Deregulation Act 2015

Section 21 Notices – Smoke and Carbon Monoxide Alarms – Deposits

The Deregulation Act 2015 brought some important changes on 1st October 2015 regarding section 21 notices, and landlords’ further responsibility to tenants. The rules really affect ASTs (‘assured shorthold tenancies’) that begin on or after 1st October 2015.

For ASTs starting before 1st October 2015

In relation to serving Section 21 Notices:

  • Landlords can still serve a section 21 notice at any time during the tenancy
  • There is no change to the form of the section 21 notices you use
  • There is no time-limit after which a section 21 notice expires – unless you give your tenants a new fixed term tenancy, or arguably if you change the terms and conditions of the tenancy, for example by increasing the rent

However please note that the above rules for older tenancies will change in October 2018 to the rules set out below.

For ASTs starting on or after 1st October 2015

Importantly, remember that for ASTs that begin on or after this date, you now need to provide the following documents to tenants at the start of each fixed term tenancy:

  • Gas appliance safety certificate
  • An energy performance certificate (EPC)
  • The government’s document called ‘How to rent: The checklist for renting in England’ – you can download a copy from here

In relation to serving section 21 notices:

  • Landlords can only serve a section 21 notice after 4 months of the first tenancy
  • The form of the section 21 notice has to be in the new ‘prescribed form’
  • The section 21 notice expires after 6 months from the date of service in regard to the new tenancy, so ensure that possession proceedings are commenced as soon as possible.
  • Note as time goes on and the new tenancy goes into periodic, you will serve the new section 21 as you would have with the old style giving the tenant 2 months’ notice, but bear in mind the notice will expire after 4 months, so again ensure that possession proceedings are commenced as soon as possible

Any health and safety improvement notice served by the local authority means no section 21 notice can be served for 6 months

Complaints about the property

Any complaint in writing from the tenant about the condition of a property has to be responded to within 14 days. The landlord has to set out in his reply:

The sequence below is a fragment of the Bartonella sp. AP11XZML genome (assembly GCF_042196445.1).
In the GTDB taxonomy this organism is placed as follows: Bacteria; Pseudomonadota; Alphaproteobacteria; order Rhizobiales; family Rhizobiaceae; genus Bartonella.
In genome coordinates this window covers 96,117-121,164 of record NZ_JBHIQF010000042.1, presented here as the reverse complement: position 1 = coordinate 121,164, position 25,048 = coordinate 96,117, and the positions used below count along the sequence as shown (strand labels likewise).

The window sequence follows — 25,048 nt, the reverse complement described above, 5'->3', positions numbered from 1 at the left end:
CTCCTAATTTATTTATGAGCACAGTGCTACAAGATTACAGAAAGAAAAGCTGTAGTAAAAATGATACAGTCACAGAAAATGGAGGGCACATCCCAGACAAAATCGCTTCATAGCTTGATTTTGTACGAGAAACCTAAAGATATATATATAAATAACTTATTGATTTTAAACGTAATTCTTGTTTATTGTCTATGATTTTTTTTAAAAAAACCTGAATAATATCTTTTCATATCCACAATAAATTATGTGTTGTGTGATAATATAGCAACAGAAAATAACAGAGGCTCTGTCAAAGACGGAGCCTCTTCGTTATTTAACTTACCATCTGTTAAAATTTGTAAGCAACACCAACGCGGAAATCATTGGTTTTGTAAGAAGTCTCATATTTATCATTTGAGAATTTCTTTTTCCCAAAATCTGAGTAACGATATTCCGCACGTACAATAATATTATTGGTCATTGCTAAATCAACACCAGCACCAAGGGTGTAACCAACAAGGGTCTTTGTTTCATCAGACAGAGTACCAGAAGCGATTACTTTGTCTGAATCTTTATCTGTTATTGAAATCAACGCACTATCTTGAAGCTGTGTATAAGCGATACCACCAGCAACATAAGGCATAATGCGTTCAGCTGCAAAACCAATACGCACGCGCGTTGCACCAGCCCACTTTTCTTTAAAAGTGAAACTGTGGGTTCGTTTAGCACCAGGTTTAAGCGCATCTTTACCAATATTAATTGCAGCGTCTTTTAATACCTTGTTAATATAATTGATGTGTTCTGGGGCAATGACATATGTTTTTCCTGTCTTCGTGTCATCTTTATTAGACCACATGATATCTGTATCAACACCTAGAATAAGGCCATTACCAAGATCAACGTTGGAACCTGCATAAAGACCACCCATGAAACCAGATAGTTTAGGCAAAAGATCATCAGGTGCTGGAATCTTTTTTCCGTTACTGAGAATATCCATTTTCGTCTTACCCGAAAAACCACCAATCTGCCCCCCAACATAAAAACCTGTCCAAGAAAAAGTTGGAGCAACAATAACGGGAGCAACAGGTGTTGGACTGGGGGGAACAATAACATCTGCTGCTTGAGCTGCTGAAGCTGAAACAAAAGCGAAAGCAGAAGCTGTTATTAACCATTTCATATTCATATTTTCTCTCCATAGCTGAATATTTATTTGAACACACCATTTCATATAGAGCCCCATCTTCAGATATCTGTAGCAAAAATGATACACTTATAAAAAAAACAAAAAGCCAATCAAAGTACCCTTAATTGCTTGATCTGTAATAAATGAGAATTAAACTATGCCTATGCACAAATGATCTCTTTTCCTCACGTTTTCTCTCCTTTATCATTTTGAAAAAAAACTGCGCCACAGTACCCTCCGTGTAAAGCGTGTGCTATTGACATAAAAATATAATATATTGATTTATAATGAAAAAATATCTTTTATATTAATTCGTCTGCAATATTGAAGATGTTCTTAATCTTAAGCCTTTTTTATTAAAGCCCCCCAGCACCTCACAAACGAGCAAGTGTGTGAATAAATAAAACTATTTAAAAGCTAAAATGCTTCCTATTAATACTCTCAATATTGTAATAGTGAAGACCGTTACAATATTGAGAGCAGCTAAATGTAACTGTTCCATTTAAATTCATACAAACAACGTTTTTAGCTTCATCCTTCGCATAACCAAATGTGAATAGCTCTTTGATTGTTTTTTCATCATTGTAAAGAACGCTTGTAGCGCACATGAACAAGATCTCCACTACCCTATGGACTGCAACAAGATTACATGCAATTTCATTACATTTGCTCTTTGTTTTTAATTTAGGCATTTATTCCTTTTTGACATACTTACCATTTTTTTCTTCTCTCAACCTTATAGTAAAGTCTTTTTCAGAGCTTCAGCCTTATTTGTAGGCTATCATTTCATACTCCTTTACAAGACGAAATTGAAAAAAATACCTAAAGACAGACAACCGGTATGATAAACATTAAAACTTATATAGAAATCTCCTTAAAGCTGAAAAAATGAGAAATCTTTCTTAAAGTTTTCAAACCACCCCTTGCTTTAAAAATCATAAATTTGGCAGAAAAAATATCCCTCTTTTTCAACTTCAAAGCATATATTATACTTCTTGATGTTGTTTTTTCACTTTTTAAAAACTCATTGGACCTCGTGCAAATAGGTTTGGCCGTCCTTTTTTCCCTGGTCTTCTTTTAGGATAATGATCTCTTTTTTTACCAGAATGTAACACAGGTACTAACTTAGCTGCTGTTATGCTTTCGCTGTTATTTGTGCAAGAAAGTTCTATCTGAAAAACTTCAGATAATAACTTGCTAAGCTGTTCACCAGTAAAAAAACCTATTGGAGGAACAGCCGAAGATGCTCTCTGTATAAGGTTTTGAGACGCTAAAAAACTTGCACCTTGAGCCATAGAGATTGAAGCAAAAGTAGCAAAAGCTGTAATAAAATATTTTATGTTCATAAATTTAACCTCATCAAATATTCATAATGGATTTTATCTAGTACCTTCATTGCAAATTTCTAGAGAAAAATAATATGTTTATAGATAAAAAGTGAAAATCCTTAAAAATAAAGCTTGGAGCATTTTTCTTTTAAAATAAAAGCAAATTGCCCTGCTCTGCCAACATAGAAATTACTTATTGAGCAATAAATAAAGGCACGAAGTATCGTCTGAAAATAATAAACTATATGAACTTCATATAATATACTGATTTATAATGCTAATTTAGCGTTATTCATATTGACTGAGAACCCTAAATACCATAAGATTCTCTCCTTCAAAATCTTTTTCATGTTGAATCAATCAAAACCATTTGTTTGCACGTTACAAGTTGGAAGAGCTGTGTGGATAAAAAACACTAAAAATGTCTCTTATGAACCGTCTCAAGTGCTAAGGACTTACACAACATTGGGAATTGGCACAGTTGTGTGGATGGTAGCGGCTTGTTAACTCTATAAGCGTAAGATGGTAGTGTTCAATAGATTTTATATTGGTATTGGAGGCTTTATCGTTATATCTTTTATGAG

• What he intends to do
  • The timeline for doing the repair work

If the landlord then either:

  • Fails to reply to the written complaint,
  • Gives an inadequate reply, or
  • Serves a section 21 notice

The tenant can complain to the local authority which as a result must inspect the property. If the local authority inspects the property it can:

  • Serve a remedial notice
  • Carry out emergency remedial action

At this point the landlord’s rights to evict under section 21 will be held in limbo, since:

  • No section 21 notice previously served will be valid
  • No further notice may be served for 6 months

However, the landlord can still serve a section 8 notice, but given the repair issues, the tenant may take the opportunity to try and counterclaim to prevent possession and claim damages.

Smoke alarms

Each ‘Living’ floor of each property requires a functioning smoke alarm from 1st October under The Smoke and Carbon Monoxide Alarm (England) Regulations 2015. If the property uses any solid fuel as in wood or coal etc. then in addition it must have a Carbon Monoxide alarm fitted. This will apply if there are open fireplaces which are not used but could be used by the tenant. These rules do not apply to Gas or Oil heating or appliances.


If a landlord took a deposit after 6th April 2007 but missed the deadline to get it registered by 23rd July 2015, then this is how the law stands.

If the landlord has not registered a deposit in a government-backed deposit scheme within 30 days of receiving the money, the landlord has to return the deposit money to the tenant immediately, as until the landlord does so they cannot serve a Section 21 Notice.

If the prescribed information relating to the deposit has not been given to the tenants and any other relevant persons within 30 days of the deposit being received, then the landlord cannot serve a section 21 notice. (‘relevant person’ presumably means guarantors, or anyone who helped pay for the deposit).

However, so long as the deposit money has been put into a scheme within 30 days, the ‘prescribed information’ relating to the deposit can be served at a later date, which then allows the landlord to serve a section 21 notice.

Do not expect the deposit scheme to provide the ‘prescribed information’ to the tenants, whatever the scheme suggests it might do. It is the landlord’s explicit responsibility to make sure all relevant persons receive the prescribed information. If in any doubt whatsoever, serve the documents yourself, keeping good evidence of having done so.

Also check with the scheme what documents constitute the prescribed information. The website of one deposit scheme is far from clear what documents to use. If you are not clear, ring the scheme. Notwithstanding these difficulties over section 21 notices, any deadlines for compliance with the rules that are missed mean that the landlord will be liable to the tenant for between one and three times the amount of the deposit, should the tenant bring a claim, or a counterclaim.